f/4 @ 85 mm, 1/100, ISO 12800, No Flash

Here’s one place that the color sucked, but that can be blamed on ISO 12800, so keep that in mind if you shoot high ISO’s. The phone cover here is really bright red in real life. There was an abundance of natural daylight here so a better lens sure would have helped too.

f/4 @ 58 mm, 1/125, ISO 6400, No Flash
While it’s impossible to have identical conditions, it’s interesting to note that my shot like this with the D600 was way better at ISO 5000 @ f/5.6. I should manually dropped down a stop and adjusted the white balance but I was getting over confident about what this camera might do on its own. This is faithful to real life but it could have been better.

f/4 @ 120 mm, 1/125, ISO 7200, No Flash, Poorly Handheld - sorry

This statue has a strong light beam on it so many cameras require spot metering to avoid exposing properly for one part of the scene while botching the other. The default metering mode did a beautiful job with the AF point on the face. This is almost what the human eye sees the scene as in real life – sweet!

f/5.6 @ 35 mm, 1/125, ISO 12800, No Flash

If I had to pick the one thing that really impresses me is how well the metering handles complex scenes like this. With the great meter and awesome dynamic range, a shot like this goes from requiring HDR in the past to just point and shoot now (single exposure – no HDR).

f/4 @ 24 mm, 1/50, ISO 7200, No Flash

I included this one because this is a case where the dark ceiling means that you usually only get detail where the lights are. However, notice how much detail you can see in the ceiling. I think this is the best I’ve seen from a camera for this common test shot that I do.

f/4 @ 46 mm, 1/50, ISO 6400, No Flash

While I screwed up and had the AWB still on, what’s impressive is how much detail and tonal range from the statue and the wall behind are picking up. This is definitely a good sensor boys and girls!

I’ll have more photos to come, but suffice it to say that I’m sufficiently impressed with my early testing. The full gallery can be found at


I’ll render my full conclusion when I’m done testing, but you can tell from my comments above that I love this camera. In fact, I was going to review other products first, but this one got such a wow out of me that I had to get my first part on the web early.

I’ll have more to come, but basically my current opinion is that if you are considering a Nikon and you can’t afford a D4s (who can right?) then this is the one you want. Sure the D610 is a great compromise if your budget is tight, and the D810 is the megapixel king but who cares though right? This is the best all-around, use it for anything, general purpose camera has right now. It’s definitely a great answer to the Canon 5D Mark III, so if your in the Nikon camp and have been lusting for a 5D Mark III then know that this is the camera you really should buy. If you are in the Canon camp, I still say don’t switch camps if you have invested in more than one L lens, but if you haven’t then I think from an image quality standpoint this might be the camera to own.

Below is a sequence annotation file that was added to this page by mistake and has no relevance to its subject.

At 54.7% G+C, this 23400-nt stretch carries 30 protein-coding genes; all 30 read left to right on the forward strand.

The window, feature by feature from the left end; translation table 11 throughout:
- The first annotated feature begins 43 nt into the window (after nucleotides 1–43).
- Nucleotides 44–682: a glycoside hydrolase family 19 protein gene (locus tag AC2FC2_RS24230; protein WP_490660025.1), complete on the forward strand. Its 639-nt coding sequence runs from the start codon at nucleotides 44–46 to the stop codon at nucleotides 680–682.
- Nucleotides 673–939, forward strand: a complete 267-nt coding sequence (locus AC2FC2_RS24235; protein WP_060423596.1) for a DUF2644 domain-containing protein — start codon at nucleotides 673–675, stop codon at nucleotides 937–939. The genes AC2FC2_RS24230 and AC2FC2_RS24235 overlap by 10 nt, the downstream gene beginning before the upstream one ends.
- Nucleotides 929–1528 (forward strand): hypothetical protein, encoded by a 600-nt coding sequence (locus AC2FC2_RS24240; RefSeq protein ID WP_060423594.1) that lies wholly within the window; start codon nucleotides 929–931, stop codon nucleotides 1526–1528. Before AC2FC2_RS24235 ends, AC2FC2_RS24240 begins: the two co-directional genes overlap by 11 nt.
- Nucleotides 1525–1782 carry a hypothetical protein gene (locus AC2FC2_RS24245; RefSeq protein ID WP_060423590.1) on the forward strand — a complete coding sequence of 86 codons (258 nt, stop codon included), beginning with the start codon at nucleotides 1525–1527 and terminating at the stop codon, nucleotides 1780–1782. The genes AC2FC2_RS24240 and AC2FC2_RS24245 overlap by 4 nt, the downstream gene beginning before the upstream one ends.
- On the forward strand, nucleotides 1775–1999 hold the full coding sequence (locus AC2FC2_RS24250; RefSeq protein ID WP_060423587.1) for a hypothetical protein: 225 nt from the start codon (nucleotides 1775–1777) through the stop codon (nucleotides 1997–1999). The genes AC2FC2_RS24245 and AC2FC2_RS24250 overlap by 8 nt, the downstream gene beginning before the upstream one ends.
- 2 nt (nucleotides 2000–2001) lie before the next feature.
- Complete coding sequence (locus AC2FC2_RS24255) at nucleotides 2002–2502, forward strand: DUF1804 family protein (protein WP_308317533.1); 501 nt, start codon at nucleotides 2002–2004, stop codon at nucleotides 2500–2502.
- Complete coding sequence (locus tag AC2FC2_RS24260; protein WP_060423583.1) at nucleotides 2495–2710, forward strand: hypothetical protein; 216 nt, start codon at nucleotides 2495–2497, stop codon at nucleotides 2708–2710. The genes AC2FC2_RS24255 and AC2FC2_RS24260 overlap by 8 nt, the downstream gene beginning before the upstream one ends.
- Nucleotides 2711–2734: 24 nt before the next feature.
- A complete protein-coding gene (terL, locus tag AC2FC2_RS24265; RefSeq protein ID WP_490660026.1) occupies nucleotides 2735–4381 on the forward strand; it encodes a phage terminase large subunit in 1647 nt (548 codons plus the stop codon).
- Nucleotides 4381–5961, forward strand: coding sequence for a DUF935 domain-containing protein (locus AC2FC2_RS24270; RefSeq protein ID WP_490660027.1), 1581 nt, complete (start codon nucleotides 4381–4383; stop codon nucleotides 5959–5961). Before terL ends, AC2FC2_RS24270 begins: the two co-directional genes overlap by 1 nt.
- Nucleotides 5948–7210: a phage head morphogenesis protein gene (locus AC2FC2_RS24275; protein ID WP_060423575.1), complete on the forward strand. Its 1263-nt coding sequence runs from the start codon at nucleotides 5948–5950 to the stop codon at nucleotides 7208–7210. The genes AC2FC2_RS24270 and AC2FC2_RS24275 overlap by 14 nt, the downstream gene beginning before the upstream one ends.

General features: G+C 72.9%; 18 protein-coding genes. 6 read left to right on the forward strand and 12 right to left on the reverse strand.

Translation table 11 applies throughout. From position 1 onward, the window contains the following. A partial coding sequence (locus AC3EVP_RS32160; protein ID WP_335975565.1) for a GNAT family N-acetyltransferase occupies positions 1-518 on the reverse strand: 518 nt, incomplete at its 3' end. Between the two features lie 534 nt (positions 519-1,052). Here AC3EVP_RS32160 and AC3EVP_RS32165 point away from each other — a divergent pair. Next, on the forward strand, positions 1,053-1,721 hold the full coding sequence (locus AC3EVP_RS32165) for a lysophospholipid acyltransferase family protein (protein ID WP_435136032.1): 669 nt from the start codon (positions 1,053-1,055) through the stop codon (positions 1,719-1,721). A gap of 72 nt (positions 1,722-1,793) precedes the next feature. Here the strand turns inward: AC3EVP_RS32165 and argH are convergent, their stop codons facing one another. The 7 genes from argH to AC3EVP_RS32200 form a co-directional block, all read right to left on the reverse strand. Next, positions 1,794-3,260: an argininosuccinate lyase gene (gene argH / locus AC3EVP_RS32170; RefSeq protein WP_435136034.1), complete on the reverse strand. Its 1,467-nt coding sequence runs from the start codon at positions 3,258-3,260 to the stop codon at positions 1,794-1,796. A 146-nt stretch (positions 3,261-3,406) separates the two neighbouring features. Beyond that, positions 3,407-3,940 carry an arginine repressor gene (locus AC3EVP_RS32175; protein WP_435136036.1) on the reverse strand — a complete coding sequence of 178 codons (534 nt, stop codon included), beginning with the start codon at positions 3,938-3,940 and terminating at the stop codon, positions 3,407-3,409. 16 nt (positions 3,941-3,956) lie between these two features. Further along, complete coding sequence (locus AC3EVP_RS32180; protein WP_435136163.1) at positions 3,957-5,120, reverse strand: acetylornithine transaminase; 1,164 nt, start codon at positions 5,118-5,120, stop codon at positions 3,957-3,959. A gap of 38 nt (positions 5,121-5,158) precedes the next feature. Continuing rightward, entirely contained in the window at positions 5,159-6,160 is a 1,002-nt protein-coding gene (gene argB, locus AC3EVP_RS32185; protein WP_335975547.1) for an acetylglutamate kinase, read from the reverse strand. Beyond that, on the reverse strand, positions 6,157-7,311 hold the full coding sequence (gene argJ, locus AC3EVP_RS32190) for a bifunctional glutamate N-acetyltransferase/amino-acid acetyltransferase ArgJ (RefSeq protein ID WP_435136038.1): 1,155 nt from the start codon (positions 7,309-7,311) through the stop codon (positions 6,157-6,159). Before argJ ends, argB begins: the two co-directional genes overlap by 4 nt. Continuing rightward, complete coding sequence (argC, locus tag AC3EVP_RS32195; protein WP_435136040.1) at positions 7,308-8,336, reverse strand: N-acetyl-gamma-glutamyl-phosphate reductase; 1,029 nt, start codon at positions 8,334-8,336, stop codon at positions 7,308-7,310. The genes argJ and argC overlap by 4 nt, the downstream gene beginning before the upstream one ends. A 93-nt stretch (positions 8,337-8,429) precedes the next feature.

In short, is this camera worth the money and/or is it worth upgrading to? Heck yeah!

Please read my final conclusion in - REVIEW: Nikon D750–Yeah, it’s better than my 5D Mark III (Part II of II)

Where to order

Click here to learn more or order the D750 on the B&H web site.

Other articles you may enjoy

If you enjoyed this article, you may also enjoy these:


If you make a purchase using links found in this article, I may make a commission. It doesn’t cost you a penny more, but it does help to support future articles like this.

NOTE: This site requires cookies and uses affiliate linking to sites that use cookies.

If you enjoyed this article, please support future articles like this by making a donation or saving money by using my discount coupon codes. Either way, your support is greatly appreciated!

This blog is intended for freelance writing and sharing of opinions and is not a representative of any of the companies whose links are provided on this site.

The opinions provided are of Ron Martinsen alone and do not reflect the view of any other entity


Russ said...

Actually you're the first reviewer I've read that prefers the shooting banks to the U1 and U2 on the dial. I prefer the dial option, so much quicker and easier, and less confusing. I've got banks on my D300s , but never use them as I find it's easier to change the settings individually.

Martin A. said...

Any comments on the 24-120 lens? It seems to be rather controversial. said...


I'm not a big fan of the 24-120mm either. I used it on my D7100 review and thought it seriously underperformed. I don't think that your average D750 user is going to do the 24-120mm anyway, so if you are serious about this camera I'd recommend the 24-70 f/2.8 as the primary walkabout lens.

Ron said...


Oh, and don't forget to read Part II here where I say skip the kit lens. :-)